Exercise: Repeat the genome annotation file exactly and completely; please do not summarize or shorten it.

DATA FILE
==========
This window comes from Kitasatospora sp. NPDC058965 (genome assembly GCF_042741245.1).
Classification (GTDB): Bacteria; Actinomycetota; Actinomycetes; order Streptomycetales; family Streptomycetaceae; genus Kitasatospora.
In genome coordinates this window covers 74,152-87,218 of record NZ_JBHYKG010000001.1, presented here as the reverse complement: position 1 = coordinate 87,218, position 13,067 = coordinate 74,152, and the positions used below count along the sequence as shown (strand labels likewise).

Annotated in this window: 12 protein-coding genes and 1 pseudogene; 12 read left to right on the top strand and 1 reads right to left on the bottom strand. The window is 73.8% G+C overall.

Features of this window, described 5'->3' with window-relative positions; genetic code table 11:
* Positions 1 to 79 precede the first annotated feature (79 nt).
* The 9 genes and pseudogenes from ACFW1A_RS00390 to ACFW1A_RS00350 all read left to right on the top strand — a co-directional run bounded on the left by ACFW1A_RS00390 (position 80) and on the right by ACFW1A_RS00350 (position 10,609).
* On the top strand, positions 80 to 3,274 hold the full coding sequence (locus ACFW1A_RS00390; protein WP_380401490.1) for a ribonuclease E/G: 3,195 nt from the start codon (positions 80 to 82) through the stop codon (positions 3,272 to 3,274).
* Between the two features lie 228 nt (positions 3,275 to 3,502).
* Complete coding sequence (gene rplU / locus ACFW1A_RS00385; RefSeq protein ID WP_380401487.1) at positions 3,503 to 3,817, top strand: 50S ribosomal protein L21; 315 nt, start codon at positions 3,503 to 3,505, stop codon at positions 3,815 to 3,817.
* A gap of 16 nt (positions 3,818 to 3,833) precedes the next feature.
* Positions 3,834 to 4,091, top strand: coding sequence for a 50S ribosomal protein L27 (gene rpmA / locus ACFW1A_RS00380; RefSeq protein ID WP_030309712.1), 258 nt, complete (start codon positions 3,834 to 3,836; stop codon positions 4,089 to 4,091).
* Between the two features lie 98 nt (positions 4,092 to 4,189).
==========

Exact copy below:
This window comes from Kitasatospora sp. NPDC058965 (genome assembly GCF_042741245.1).
Classification (GTDB): Bacteria; Actinomycetota; Actinomycetes; order Streptomycetales; family Streptomycetaceae; genus Kitasatospora.
In genome coordinates this window covers 74,152-87,218 of record NZ_JBHYKG010000001.1, presented here as the reverse complement: position 1 = coordinate 87,218, position 13,067 = coordinate 74,152, and the positions used below count along the sequence as shown (strand labels likewise).

Annotated in this window: 12 protein-coding genes and 1 pseudogene; 12 read left to right on the top strand and 1 reads right to left on the bottom strand. The window is 73.8% G+C overall.

Features of this window, described 5'->3' with window-relative positions; genetic code table 11:
* Positions 1 to 79 precede the first annotated feature (79 nt).
* The 9 genes and pseudogenes from ACFW1A_RS00390 to ACFW1A_RS00350 all read left to right on the top strand — a co-directional run bounded on the left by ACFW1A_RS00390 (position 80) and on the right by ACFW1A_RS00350 (position 10,609).
* On the top strand, positions 80 to 3,274 hold the full coding sequence (locus ACFW1A_RS00390; protein WP_380401490.1) for a ribonuclease E/G: 3,195 nt from the start codon (positions 80 to 82) through the stop codon (positions 3,272 to 3,274).
* Between the two features lie 228 nt (positions 3,275 to 3,502).
* Complete coding sequence (gene rplU / locus ACFW1A_RS00385; RefSeq protein ID WP_380401487.1) at positions 3,503 to 3,817, top strand: 50S ribosomal protein L21; 315 nt, start codon at positions 3,503 to 3,505, stop codon at positions 3,815 to 3,817.
* A gap of 16 nt (positions 3,818 to 3,833) precedes the next feature.
* Positions 3,834 to 4,091, top strand: coding sequence for a 50S ribosomal protein L27 (gene rpmA / locus ACFW1A_RS00380; RefSeq protein ID WP_030309712.1), 258 nt, complete (start codon positions 3,834 to 3,836; stop codon positions 4,089 to 4,091).
* Between the two features lie 98 nt (positions 4,092 to 4,189).